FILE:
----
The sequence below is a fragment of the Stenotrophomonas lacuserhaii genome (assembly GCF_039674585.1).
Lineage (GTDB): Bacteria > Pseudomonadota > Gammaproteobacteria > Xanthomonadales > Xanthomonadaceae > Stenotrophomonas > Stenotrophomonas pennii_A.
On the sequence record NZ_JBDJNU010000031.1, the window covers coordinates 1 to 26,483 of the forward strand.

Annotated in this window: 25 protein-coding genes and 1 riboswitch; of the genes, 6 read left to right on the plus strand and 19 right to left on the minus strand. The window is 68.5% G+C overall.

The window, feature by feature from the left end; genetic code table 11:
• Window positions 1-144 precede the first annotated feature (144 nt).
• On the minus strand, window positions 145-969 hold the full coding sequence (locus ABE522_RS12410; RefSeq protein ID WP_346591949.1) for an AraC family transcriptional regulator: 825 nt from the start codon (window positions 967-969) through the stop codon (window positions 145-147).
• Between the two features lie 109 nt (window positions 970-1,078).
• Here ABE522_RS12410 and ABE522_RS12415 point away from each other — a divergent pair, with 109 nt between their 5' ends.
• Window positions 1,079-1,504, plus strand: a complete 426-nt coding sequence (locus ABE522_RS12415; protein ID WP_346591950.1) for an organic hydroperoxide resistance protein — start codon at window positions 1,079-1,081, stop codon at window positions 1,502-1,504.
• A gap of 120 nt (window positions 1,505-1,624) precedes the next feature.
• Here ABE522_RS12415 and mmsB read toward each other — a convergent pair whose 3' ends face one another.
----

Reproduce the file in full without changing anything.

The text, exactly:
The sequence below is a fragment of the Stenotrophomonas lacuserhaii genome (assembly GCF_039674585.1).
Lineage (GTDB): Bacteria > Pseudomonadota > Gammaproteobacteria > Xanthomonadales > Xanthomonadaceae > Stenotrophomonas > Stenotrophomonas pennii_A.
On the sequence record NZ_JBDJNU010000031.1, the window covers coordinates 1 to 26,483 of the forward strand.

Annotated in this window: 25 protein-coding genes and 1 riboswitch; of the genes, 6 read left to right on the plus strand and 19 right to left on the minus strand. The window is 68.5% G+C overall.

The window, feature by feature from the left end; genetic code table 11:
• Window positions 1-144 precede the first annotated feature (144 nt).
• On the minus strand, window positions 145-969 hold the full coding sequence (locus ABE522_RS12410; RefSeq protein ID WP_346591949.1) for an AraC family transcriptional regulator: 825 nt from the start codon (window positions 967-969) through the stop codon (window positions 145-147).
• Between the two features lie 109 nt (window positions 970-1,078).
• Here ABE522_RS12410 and ABE522_RS12415 point away from each other — a divergent pair, with 109 nt between their 5' ends.
• Window positions 1,079-1,504, plus strand: a complete 426-nt coding sequence (locus ABE522_RS12415; protein ID WP_346591950.1) for an organic hydroperoxide resistance protein — start codon at window positions 1,079-1,081, stop codon at window positions 1,502-1,504.
• A gap of 120 nt (window positions 1,505-1,624) precedes the next feature.
• Here ABE522_RS12415 and mmsB read toward each other — a convergent pair whose 3' ends face one another.